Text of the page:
what looks like a people problem is often a situation problem and how to shape The Path (tweak the environment, build habits, rally the herd).
I cannot but invite you to buy this wonderful books that will have a meaningful impact on your life. Satisfaction guaranteed or your money back (or at least a free coffee to talk about it ;)).
And before going to my curation of the weekly best articles, let me share with you something that I discovered BEYOND this wonderful book.
This week, I’ve bought a book that I wouldn’t have done without the suggestion of someone I value. I’ve bought the book The Catcher in the Rye, by J.D. Salinger, which is the story of Holden Caulfield, a sixteen-year-old boy just expelled from prep school.
Why wouldn’t have bought it?
- the language is very familiar, full of slangs & spoken pauses
- the narrator is very cynical
- the main themes are angst, alienation and teenage rebellion
Three things I don’t enjoy that much.
But in culture you sometimes have to follow someone else advice to expand your horizon.
And I’m really glad I did it, because this is a truly wonderful book (you should buy it as well - FR version). We are following his exact thought process that sounds legit. And the character makes very witty observations such as:
- “If a girl looks swell when she meets you, who gives a damn if she's late?”
- “People always clap for the wrong reasons.”
- “It's funny. All you have to do is say something nobody understands and they'll do practically anything you want them to.”
- “I am always saying "Glad to've met you" to somebody I'm not at all glad I met. If you want to stay alive, you have to say that stuff, though.”
and asks wonderful questions such as:
- "You know those ducks in that lagoon right near Central Park South? That little lake? By any chance, do you happen to know where they go, the ducks, when it gets all frozen over? Do you happen to know, by any chance?"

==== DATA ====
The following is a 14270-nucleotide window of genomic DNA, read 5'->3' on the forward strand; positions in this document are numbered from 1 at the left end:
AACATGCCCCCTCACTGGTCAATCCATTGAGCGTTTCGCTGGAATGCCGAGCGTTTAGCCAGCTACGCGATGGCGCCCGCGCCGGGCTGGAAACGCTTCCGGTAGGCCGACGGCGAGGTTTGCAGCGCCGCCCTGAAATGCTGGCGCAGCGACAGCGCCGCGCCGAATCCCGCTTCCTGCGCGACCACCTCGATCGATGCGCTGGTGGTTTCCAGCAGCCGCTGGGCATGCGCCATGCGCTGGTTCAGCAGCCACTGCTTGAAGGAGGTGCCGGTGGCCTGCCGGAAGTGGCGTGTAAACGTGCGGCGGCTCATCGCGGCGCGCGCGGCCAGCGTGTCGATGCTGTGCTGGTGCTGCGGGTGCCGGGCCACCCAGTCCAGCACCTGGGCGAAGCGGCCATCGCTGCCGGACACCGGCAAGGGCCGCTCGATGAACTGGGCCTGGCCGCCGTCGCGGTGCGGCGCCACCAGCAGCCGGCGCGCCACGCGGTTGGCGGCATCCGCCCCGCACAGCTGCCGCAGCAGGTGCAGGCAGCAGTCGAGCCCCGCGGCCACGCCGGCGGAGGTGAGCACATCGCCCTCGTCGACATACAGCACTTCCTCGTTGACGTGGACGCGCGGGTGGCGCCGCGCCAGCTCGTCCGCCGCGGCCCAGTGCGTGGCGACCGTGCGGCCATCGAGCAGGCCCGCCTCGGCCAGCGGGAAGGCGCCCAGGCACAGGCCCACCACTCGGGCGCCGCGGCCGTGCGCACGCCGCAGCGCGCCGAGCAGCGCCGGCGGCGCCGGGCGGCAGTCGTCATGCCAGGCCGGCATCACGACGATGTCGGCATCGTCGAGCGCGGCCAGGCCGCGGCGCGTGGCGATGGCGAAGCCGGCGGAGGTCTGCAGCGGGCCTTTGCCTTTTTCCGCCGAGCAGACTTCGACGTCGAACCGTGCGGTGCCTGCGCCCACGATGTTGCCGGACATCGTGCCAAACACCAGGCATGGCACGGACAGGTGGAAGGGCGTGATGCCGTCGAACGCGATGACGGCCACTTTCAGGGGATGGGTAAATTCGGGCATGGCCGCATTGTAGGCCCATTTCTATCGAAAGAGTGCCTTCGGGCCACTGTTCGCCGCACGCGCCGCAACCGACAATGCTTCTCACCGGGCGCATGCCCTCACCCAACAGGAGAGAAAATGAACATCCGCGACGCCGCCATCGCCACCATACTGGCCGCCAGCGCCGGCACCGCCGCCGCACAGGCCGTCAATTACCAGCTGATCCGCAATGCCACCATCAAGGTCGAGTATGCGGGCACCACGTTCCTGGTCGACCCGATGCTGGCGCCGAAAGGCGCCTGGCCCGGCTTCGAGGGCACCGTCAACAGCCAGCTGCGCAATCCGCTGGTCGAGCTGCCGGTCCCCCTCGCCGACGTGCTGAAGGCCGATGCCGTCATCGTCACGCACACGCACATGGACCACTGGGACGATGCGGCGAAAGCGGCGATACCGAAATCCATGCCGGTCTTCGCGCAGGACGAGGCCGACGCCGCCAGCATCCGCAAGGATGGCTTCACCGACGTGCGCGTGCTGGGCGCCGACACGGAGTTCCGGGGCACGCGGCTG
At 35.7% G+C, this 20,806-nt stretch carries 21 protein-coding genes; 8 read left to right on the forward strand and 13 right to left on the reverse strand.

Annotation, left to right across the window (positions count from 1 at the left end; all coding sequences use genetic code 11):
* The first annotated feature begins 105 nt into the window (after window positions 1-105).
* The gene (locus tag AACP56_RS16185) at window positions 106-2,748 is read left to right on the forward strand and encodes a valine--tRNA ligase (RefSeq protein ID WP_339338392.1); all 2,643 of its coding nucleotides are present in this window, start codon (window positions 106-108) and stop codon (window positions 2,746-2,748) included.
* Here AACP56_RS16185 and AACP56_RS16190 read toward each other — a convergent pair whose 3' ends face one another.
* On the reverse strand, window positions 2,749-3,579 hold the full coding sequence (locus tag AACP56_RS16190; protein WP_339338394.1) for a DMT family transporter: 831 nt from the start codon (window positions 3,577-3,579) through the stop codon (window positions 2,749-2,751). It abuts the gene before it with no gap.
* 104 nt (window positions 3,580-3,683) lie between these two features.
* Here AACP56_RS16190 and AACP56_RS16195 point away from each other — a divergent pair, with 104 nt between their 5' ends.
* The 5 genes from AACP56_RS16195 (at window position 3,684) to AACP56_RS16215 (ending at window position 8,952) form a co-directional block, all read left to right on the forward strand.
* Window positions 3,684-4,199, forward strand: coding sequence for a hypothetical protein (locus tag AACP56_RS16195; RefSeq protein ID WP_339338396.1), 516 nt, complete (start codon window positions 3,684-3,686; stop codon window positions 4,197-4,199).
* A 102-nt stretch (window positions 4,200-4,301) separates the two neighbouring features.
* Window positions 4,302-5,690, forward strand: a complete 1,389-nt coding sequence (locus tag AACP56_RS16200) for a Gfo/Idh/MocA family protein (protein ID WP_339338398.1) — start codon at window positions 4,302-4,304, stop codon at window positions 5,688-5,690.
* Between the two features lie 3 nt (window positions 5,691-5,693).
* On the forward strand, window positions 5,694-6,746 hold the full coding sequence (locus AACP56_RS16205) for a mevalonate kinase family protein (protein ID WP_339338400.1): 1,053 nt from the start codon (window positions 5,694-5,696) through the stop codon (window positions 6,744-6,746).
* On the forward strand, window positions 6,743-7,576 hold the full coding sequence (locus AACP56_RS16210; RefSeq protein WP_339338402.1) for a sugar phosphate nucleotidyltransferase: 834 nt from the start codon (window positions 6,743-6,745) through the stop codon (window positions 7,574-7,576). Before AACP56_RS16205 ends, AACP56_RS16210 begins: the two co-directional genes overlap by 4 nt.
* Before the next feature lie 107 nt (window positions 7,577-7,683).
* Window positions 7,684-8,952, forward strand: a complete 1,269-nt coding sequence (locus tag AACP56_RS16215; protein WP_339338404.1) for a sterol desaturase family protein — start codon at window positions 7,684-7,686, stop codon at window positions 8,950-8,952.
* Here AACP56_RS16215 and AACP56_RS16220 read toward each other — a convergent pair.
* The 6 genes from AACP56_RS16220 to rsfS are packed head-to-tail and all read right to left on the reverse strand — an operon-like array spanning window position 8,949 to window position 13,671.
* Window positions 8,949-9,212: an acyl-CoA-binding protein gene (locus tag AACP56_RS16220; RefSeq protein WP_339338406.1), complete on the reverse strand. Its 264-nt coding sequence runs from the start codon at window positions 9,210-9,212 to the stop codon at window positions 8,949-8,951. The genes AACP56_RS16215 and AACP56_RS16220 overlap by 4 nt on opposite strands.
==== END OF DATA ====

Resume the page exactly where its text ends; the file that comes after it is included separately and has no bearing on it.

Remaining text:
Why do I tell you all of that? Because it made me realize that we need to be flexible enough to allow changes in our system of preferences even if we are totally satisfied with it.
André Comte Sponville, in his latest book “C’est chose tendre que la vie“ (don’t ask me to translate it, I just can’t!), shares an anecdote that I loved. As he was visiting Claude Lévi-Strauss, he asked him how he was doing. Lévi-Strauss answered “I have more and more tastes and less and less talent”.
What if we need not to have that much established tastes?
2. Weekly #MustRead articles
1. In How Making Time for Books Made Me Feel Less Busy (HBR), Hugh McGuire explains us why we don’t find time to read (hints: a. social media = new information = dopamine > food & sex! >> reading / b. jumping from one thing to the next makes us too tired to read) & gives us his tips that make him read again.
2. Chris Holmberg in The Most Dangerous Leadership Traps — and the 15-Minute Daily Practice That Will Save You (Firstround Review) invites us to spend 15 minutes a day in reflection to review candidly the events of the previous day and make plans for the one coming up. Because we can’t afford to have low learning efficiency.
3. In The Research Is Clear: Long Hours Backfire for People and for Companies(HBR), Sarah Green Carmichael shows with considerable evidence that overwork is not just neutral: it hurts us and the companies we work for.
If you enjoyed this week's newsletter, please forward it to someone you like.And start the conversation by replying to this email or by sending my a quick tweet:@willybraun
Looking forward to having your feedbacks and your impressions after the readings.